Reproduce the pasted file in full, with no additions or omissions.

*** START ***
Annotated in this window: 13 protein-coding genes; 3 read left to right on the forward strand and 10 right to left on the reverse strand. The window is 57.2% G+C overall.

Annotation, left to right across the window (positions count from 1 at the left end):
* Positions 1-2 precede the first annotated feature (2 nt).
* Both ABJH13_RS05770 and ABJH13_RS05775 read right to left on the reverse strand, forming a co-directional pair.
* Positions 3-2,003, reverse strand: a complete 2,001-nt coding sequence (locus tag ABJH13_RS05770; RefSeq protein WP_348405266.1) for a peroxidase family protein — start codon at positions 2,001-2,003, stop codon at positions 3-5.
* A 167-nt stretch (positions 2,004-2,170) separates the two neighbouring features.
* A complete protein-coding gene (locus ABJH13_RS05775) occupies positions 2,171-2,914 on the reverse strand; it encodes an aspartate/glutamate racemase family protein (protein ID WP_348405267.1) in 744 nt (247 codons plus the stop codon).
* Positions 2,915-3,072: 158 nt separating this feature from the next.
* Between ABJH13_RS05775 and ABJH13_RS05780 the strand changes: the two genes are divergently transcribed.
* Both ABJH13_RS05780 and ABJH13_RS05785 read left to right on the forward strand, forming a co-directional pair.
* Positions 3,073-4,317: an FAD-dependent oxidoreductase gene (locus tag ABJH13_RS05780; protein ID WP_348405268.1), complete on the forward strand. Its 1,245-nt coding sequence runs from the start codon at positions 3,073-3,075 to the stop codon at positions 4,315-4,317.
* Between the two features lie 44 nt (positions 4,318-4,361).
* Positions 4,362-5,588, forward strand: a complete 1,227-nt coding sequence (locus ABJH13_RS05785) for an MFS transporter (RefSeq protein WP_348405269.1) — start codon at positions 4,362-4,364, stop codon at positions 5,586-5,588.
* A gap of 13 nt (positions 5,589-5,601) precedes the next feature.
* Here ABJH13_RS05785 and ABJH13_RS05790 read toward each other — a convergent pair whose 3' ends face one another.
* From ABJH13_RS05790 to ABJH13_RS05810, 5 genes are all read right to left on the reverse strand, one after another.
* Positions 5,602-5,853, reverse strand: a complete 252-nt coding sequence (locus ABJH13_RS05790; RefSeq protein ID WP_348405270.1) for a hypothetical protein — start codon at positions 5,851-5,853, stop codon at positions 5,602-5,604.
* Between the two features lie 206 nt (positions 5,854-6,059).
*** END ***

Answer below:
Annotated in this window: 13 protein-coding genes; 3 read left to right on the forward strand and 10 right to left on the reverse strand. The window is 57.2% G+C overall.

Annotation, left to right across the window (positions count from 1 at the left end):
* Positions 1-2 precede the first annotated feature (2 nt).
* Both ABJH13_RS05770 and ABJH13_RS05775 read right to left on the reverse strand, forming a co-directional pair.
* Positions 3-2,003, reverse strand: a complete 2,001-nt coding sequence (locus tag ABJH13_RS05770; RefSeq protein WP_348405266.1) for a peroxidase family protein — start codon at positions 2,001-2,003, stop codon at positions 3-5.
* A 167-nt stretch (positions 2,004-2,170) separates the two neighbouring features.
* A complete protein-coding gene (locus ABJH13_RS05775) occupies positions 2,171-2,914 on the reverse strand; it encodes an aspartate/glutamate racemase family protein (protein ID WP_348405267.1) in 744 nt (247 codons plus the stop codon).
* Positions 2,915-3,072: 158 nt separating this feature from the next.
* Between ABJH13_RS05775 and ABJH13_RS05780 the strand changes: the two genes are divergently transcribed.
* Both ABJH13_RS05780 and ABJH13_RS05785 read left to right on the forward strand, forming a co-directional pair.
* Positions 3,073-4,317: an FAD-dependent oxidoreductase gene (locus tag ABJH13_RS05780; protein ID WP_348405268.1), complete on the forward strand. Its 1,245-nt coding sequence runs from the start codon at positions 3,073-3,075 to the stop codon at positions 4,315-4,317.
* Between the two features lie 44 nt (positions 4,318-4,361).
* Positions 4,362-5,588, forward strand: a complete 1,227-nt coding sequence (locus ABJH13_RS05785) for an MFS transporter (RefSeq protein WP_348405269.1) — start codon at positions 4,362-4,364, stop codon at positions 5,586-5,588.
* A gap of 13 nt (positions 5,589-5,601) precedes the next feature.
* Here ABJH13_RS05785 and ABJH13_RS05790 read toward each other — a convergent pair whose 3' ends face one another.
* From ABJH13_RS05790 to ABJH13_RS05810, 5 genes are all read right to left on the reverse strand, one after another.
* Positions 5,602-5,853, reverse strand: a complete 252-nt coding sequence (locus ABJH13_RS05790; RefSeq protein ID WP_348405270.1) for a hypothetical protein — start codon at positions 5,851-5,853, stop codon at positions 5,602-5,604.
* Between the two features lie 206 nt (positions 5,854-6,059).